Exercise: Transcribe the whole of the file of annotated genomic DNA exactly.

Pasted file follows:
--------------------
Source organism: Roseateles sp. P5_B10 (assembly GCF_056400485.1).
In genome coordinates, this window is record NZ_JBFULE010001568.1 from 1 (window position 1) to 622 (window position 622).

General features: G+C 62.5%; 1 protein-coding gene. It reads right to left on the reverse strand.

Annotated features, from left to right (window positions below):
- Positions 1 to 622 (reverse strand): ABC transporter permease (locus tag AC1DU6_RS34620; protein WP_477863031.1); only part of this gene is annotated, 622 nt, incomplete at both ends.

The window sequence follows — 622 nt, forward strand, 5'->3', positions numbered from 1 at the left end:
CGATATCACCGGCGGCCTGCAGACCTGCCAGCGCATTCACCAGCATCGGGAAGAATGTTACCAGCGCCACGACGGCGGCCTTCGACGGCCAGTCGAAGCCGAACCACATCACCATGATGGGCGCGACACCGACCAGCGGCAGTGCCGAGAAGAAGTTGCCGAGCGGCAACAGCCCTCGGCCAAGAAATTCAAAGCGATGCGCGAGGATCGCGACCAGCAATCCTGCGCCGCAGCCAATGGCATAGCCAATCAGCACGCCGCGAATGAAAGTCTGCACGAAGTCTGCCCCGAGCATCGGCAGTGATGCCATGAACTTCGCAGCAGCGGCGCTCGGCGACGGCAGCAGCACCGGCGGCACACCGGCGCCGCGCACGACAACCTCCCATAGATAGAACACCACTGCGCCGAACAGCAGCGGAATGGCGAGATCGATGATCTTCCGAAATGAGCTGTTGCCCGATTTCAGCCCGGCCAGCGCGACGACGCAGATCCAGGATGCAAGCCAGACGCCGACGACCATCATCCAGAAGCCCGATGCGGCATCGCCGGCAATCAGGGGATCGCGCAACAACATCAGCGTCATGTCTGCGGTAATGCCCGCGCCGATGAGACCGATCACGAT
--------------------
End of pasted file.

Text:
Source organism: Roseateles sp. P5_B10 (assembly GCF_056400485.1).
In genome coordinates, this window is record NZ_JBFULE010001568.1 from 1 (window position 1) to 622 (window position 622).

General features: G+C 62.5%; 1 protein-coding gene. It reads right to left on the reverse strand.

Annotated features, from left to right (window positions below):
- Positions 1 to 622 (reverse strand): ABC transporter permease (locus tag AC1DU6_RS34620; protein WP_477863031.1); only part of this gene is annotated, 622 nt, incomplete at both ends.

The window sequence follows — 622 nt, forward strand, 5'->3', positions numbered from 1 at the left end:
CGATATCACCGGCGGCCTGCAGACCTGCCAGCGCATTCACCAGCATCGGGAAGAATGTTACCAGCGCCACGACGGCGGCCTTCGACGGCCAGTCGAAGCCGAACCACATCACCATGATGGGCGCGACACCGACCAGCGGCAGTGCCGAGAAGAAGTTGCCGAGCGGCAACAGCCCTCGGCCAAGAAATTCAAAGCGATGCGCGAGGATCGCGACCAGCAATCCTGCGCCGCAGCCAATGGCATAGCCAATCAGCACGCCGCGAATGAAAGTCTGCACGAAGTCTGCCCCGAGCATCGGCAGTGATGCCATGAACTTCGCAGCAGCGGCGCTCGGCGACGGCAGCAGCACCGGCGGCACACCGGCGCCGCGCACGACAACCTCCCATAGATAGAACACCACTGCGCCGAACAGCAGCGGAATGGCGAGATCGATGATCTTCCGAAATGAGCTGTTGCCCGATTTCAGCCCGGCCAGCGCGACGACGCAGATCCAGGATGCAAGCCAGACGCCGACGACCATCATCCAGAAGCCCGATGCGGCATCGCCGGCAATCAGGGGATCGCGCAACAACATCAGCGTCATGTCTGCGGTAATGCCCGCGCCGATGAGACCGATCACGAT